, Volume 162, Issue 3, pp 541–547 | Cite as

Activation of the immune system promotes insect dispersal in the wild

  • Jukka Suhonen
  • Johanna Honkavaara
  • Markus J. Rantala
Physiological ecology - Original Paper


Dispersal has important ecological and evolutionary consequences but is a poorly understood behaviour. We experimentally tested whether activation of the immune system affects dispersal in male damselflies, Calopteryx virgo, from three natural populations. We show that males that contained an experimentally inserted artificial pathogen, a nylon monofilament implant, had higher dispersal rates and flew further than control males, but not further than sham manipulated males. Our data suggest that dispersal may reduce the risk of further infections if immune system activation indicates high parasite infection risk in the present habitat. We, thus, suggest that parasites may play an important role in the evolution of host dispersal.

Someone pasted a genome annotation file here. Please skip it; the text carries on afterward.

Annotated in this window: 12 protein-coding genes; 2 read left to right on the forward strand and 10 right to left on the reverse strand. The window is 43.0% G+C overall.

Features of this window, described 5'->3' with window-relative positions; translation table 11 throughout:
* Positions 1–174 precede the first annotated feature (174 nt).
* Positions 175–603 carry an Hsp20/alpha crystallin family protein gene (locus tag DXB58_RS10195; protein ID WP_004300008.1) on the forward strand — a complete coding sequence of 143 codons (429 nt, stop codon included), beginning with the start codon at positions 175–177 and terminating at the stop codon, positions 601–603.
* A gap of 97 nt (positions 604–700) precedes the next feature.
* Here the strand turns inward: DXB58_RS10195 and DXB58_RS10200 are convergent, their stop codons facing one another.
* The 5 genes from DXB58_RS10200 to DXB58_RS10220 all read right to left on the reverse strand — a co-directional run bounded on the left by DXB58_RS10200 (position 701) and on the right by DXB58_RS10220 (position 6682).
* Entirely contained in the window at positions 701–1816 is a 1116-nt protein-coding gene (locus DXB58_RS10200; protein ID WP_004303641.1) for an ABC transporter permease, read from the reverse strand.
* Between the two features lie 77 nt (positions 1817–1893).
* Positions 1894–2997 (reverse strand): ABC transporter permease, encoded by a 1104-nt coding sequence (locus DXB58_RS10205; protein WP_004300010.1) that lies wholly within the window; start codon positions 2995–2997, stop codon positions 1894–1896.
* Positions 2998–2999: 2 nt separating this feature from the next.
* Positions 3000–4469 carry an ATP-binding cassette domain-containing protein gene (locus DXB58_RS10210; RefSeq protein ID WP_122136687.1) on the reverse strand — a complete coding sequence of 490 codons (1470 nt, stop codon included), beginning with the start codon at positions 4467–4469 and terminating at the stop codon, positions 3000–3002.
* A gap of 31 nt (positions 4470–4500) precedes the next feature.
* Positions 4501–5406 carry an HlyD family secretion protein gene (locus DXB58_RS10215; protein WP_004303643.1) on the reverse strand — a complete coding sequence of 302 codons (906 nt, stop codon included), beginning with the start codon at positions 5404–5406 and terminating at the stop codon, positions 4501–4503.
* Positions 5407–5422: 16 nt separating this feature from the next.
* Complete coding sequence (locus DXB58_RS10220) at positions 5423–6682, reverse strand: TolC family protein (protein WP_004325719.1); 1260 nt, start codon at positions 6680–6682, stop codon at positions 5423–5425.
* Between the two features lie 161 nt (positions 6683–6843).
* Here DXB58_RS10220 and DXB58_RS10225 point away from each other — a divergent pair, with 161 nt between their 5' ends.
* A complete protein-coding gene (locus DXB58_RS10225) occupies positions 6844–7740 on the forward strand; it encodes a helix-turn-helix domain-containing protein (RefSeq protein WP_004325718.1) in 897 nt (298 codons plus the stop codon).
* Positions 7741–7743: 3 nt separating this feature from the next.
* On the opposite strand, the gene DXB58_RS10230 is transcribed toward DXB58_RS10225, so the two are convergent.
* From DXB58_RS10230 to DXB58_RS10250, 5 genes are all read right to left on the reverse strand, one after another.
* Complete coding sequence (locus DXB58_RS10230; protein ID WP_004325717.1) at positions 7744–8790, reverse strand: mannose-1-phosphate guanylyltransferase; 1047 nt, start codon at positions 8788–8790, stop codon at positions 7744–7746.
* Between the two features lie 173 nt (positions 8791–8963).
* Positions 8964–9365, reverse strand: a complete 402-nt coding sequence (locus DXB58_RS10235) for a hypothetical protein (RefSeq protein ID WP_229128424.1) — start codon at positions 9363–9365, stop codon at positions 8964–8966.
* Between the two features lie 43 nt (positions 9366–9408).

Calopteryx virgo Damselfly Dispersal Host–parasite interaction Odonata 


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Copyright information

© Springer-Verlag 2009

Authors and Affiliations

  • Jukka Suhonen
    • 1
  • Johanna Honkavaara
    • 1
  • Markus J. Rantala
    • 1
  1. 1.Section of Ecology, Department of BiologyUniversity of TurkuTurkuFinland

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